|Dylan Thomas' childhood home|
DAY 5, Friday – We See Swansea & So All Things Dylan (Thomas)
because it had a long narrow sign, saying, at length, basically, “Thomas drank here.” There, I had a wonderful dish of cockles “with laverbread gratine” and bacon. The cockles were like tiny mussels in a thick white sauce where the laverbread hid out with the bacon, all topped with slices of cheese, not what I’d think of as “gratine,” but it was very good and no doubt more calories than usually I get in a day. Paul had a local lager, as usual, good but warm. A Welsh couple seated near us, who’ve been on a Caribbean cruise, said Gower is a good beach town to visit, and I see in the books, it has both beach and historic buildings to see.
|Geoff Haden, owner of the house, |
was our terrific guide.
Then we caught a taxi up to the Dylan Thomas Birth House at 5 Cwmdonkin Drive. (I’ve long wondered how that’s pronounced: it’s “come-DONg-kin.”) I had read some disparaging remarks on Trip Advisor about this and didn’t get my hopes up, but what we found here was quite good, excellent, showing once again what idyots many T.A. commentators are. We were met by the owner, Geoff Haden, and though he is a bit self-effacing, we got him to talk first about himself. A retired structural engineer who was born and raised in Swansea, he was distraught to tour the house and find it in terrible condition, rented for years to groups of students who had painted over and over in garish colors. Then for a solid year, he and his wife Anne had the walls and baseboards and fireplaces stripped down layer after layer to their original colors, which they got matched by a paint company. And they found a 92 year old woman who had been a servant in the house and led them around telling them how it would be, after warning them, “You mustn’t say anything bad about the Thomas family. They were wonderful people.” Not much had been changed structurally, so they then set to work gathering furnishing of the period, including a big Swansea grandfather clock.
He gave us an excellent tour, interweaving biography and writing and a few of his own experiences. His most recent was having Prince Charles visit in preparation for the 2014 centenary celebrations of Thomas’ birth. My favorite part was that Prince Charles wasn’t to be served any food, but they had tea there and so of course he had to take it, and when he saw the food, he ignored the biscuits and mentioned he LOVED Welsh cakes, and he ate a Welsh cake then and there as his “Minders,” who’d been pointing to their watches for a half hour, were dying. (I mean, food is supposed to be vetted.) Can’t imagine how he managed to have only one.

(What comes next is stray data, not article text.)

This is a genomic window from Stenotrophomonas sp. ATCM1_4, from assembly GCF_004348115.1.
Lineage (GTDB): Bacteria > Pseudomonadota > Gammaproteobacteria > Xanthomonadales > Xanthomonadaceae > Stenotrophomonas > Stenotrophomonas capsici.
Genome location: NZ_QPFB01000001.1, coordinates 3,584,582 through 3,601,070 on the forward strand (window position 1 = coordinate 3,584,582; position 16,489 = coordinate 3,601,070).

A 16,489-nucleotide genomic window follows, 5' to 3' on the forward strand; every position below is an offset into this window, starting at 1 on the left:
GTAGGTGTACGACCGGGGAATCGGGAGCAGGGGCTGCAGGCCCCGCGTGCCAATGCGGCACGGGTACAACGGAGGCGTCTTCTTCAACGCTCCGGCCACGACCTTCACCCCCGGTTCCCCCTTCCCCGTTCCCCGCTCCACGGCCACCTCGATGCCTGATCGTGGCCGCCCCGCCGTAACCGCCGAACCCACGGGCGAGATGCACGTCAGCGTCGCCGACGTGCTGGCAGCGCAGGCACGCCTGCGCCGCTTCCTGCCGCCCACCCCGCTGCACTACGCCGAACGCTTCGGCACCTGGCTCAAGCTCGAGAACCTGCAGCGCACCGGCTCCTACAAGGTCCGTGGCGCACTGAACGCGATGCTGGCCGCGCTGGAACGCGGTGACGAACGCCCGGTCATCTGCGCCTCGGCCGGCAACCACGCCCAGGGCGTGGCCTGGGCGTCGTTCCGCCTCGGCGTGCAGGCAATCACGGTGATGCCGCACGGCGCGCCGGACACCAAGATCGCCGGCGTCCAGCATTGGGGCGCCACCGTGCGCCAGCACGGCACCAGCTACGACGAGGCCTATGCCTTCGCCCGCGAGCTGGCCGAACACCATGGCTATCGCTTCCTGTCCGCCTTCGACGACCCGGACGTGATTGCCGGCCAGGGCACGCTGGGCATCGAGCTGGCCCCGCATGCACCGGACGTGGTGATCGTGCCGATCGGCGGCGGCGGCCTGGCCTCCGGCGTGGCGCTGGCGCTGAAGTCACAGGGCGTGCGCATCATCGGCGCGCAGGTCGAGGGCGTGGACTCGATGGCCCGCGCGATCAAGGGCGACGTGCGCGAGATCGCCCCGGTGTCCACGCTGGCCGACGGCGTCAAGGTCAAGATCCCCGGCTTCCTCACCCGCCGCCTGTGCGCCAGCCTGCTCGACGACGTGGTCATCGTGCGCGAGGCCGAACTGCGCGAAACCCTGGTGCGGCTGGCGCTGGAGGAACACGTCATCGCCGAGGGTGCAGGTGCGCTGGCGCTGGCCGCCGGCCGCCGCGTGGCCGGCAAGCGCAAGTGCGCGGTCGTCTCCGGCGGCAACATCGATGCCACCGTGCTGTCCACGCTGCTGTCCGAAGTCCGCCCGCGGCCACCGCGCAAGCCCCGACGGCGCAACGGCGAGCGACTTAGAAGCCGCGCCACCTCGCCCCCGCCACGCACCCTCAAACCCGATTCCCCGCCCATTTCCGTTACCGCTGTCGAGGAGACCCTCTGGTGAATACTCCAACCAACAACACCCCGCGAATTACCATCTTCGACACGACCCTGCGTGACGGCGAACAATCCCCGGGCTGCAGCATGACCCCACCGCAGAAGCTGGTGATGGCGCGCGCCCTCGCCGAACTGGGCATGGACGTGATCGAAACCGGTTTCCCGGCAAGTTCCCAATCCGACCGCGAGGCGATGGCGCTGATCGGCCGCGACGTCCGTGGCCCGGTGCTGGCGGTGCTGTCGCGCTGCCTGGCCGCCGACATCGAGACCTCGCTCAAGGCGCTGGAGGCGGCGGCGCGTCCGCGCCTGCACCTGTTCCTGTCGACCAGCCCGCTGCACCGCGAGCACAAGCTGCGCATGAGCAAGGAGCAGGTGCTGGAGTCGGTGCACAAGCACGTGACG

Haden even pointed out to us how the neighborhood would have been when Thomas lived there, and told us about one of his favorite Thomas short stories where Thomas returns to Swansea decades after leaving, looking for himself. I told him I knew the feeling. We mentioned we had lunch at the No Sign, and he said it the best place in the city for authentic good and a place Thomas really did go. He also suggested a pub just down the hill as a favorite
If you are going to South Wales, I highly recommend this terrific heritage spot, especially if you know Thomas’ poetry (See “Do Not Go Gentle into That Goodnight.”) or A Child’s Christmas in Wales. The Hadens are extremely gracious hosts, who have done a lot of work to bring this site up to excellent historical and enjoyable standards.
As for us, we grabbed a taxi back to the train station with the most jolly Welshman I had met so far with two arms filled with tattoos that go way back to before the latest tattoo craze, 30 years old they were, he told me.